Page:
for National Geographic News
A Neptune-size planet likely covered in hot—but solid—water has been discovered in a snug orbit around a nearby star, a team of astronomers announced today.
While this planet is not fit for life, the finding suggests astronomers may soon detect habitable planets in similar alien solar systems, said Michaël Gillon of the University of Liège in Belgium.
"We are just at the door of a very exciting era," he said in an email interview.
The exotic water detected on the planet is known to form under extremely high pressure—conditions that can only be replicated on Earth in laboratories.
The planet, called GJ 436 b, orbits a cool, red star at a distance of only 2.5 million miles (4 million kilometers).
By contrast, Mercury, the innermost planet in our solar system, is 29 million miles (47 million kilometers) from the sun at its closest approach.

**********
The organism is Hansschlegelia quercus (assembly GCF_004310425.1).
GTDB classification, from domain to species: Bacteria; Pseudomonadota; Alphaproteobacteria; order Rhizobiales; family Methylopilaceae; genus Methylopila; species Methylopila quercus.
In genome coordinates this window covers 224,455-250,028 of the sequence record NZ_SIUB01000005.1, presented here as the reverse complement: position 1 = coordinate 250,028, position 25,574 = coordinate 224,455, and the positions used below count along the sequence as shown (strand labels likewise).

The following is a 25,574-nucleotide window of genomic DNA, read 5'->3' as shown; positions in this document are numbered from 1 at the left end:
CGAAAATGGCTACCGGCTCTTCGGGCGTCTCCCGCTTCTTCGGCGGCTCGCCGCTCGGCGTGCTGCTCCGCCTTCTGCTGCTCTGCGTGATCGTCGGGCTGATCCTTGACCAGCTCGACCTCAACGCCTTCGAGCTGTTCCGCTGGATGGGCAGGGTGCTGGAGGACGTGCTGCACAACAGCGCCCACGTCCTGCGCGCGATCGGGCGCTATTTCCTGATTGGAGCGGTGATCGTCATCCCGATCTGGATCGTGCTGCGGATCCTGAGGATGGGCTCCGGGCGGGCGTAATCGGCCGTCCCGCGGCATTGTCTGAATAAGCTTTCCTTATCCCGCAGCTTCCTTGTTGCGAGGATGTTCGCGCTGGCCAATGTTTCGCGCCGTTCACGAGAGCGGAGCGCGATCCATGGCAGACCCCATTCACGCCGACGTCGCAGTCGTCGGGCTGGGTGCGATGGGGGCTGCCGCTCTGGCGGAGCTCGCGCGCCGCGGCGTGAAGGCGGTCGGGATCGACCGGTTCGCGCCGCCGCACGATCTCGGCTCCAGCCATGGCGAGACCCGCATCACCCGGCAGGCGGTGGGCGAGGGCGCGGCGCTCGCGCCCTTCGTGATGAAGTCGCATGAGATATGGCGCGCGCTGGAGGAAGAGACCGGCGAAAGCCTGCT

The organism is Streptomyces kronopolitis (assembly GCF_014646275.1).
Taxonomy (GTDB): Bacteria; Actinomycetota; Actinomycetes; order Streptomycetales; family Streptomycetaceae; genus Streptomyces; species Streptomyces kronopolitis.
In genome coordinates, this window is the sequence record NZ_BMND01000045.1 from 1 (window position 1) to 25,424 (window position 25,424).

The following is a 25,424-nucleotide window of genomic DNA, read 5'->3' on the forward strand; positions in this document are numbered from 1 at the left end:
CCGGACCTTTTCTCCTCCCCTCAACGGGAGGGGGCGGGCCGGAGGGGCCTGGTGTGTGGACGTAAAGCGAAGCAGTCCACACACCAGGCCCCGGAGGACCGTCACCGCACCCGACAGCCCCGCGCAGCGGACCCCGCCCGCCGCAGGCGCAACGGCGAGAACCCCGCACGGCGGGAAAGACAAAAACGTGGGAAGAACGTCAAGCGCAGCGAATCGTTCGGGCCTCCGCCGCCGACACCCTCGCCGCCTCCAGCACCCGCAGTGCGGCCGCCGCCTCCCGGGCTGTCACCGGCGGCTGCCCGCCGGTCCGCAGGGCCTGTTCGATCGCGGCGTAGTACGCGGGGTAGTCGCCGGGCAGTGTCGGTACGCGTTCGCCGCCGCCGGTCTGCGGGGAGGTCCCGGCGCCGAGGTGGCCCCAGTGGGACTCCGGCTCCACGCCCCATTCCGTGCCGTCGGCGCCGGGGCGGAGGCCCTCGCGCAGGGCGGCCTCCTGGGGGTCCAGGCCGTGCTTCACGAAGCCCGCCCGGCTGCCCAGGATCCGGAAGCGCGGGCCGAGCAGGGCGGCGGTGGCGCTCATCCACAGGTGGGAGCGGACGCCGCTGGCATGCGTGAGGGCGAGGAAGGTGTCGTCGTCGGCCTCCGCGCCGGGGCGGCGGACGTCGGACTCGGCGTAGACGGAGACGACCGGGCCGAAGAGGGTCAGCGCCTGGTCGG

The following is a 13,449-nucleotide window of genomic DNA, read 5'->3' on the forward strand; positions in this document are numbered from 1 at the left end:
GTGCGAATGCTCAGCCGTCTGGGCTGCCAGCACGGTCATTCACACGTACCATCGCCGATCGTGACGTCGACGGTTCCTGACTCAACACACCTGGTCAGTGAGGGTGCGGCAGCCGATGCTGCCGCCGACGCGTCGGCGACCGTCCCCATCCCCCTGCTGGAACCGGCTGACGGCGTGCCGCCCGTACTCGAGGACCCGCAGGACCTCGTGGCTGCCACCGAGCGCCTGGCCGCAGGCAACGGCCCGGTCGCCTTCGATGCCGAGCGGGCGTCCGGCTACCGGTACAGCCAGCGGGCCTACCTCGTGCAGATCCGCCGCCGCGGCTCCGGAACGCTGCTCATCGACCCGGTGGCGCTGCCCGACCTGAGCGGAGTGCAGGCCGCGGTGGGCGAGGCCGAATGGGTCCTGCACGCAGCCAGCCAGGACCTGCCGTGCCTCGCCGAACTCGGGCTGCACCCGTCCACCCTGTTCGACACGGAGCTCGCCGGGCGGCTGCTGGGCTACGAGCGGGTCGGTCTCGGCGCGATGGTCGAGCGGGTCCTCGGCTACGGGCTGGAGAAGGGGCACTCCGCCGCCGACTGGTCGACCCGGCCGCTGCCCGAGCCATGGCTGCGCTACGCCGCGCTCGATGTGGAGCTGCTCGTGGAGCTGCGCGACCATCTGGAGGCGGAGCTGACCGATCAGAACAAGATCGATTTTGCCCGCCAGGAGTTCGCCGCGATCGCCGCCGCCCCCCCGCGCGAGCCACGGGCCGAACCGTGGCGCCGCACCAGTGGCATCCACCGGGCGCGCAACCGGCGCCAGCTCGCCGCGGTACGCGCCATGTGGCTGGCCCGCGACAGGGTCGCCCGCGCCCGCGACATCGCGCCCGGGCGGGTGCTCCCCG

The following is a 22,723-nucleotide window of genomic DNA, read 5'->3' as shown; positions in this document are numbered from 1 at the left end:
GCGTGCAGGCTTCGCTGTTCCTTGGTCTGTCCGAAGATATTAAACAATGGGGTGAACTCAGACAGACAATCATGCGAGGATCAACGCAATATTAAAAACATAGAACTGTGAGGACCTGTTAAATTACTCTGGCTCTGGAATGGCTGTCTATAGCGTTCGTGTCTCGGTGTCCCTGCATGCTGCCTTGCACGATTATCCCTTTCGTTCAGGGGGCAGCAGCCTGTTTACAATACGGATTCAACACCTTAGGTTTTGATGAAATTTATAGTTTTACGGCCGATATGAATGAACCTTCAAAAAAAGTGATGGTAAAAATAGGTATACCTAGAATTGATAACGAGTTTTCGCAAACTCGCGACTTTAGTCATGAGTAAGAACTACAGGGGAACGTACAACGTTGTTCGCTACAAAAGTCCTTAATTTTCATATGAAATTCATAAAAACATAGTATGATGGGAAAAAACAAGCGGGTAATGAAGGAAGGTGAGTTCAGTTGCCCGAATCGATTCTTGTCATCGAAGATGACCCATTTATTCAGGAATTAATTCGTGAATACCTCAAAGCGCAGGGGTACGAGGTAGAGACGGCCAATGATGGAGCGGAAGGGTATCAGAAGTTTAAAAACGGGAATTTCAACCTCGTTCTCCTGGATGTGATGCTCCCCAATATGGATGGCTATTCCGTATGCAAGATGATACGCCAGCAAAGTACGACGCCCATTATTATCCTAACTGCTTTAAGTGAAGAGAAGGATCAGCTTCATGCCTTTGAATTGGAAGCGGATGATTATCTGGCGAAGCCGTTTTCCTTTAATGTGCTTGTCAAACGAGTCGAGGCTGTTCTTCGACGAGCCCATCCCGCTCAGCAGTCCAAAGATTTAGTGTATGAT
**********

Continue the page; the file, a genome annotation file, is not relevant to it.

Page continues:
The "hot ice world" is about 30 light-years from the sun.
Four Times Earth's Size
GJ 436 b was first detected in 2004 by the way it tugs on its parent star during orbit. This telltale sign allowed astronomers to determine it is at least 22 times as massive as Earth.
Gillon and his colleagues re-examined the planet this year with several ground-based telescopes as the world passed in front of its host star.
This "transit" dims the light from the star, indicating the planet's presence.
Careful observations of the transit allowed the team to calculate the size of the planet —about four times the diameter of Earth—and also pinned its mass as 22 times that of Earth.
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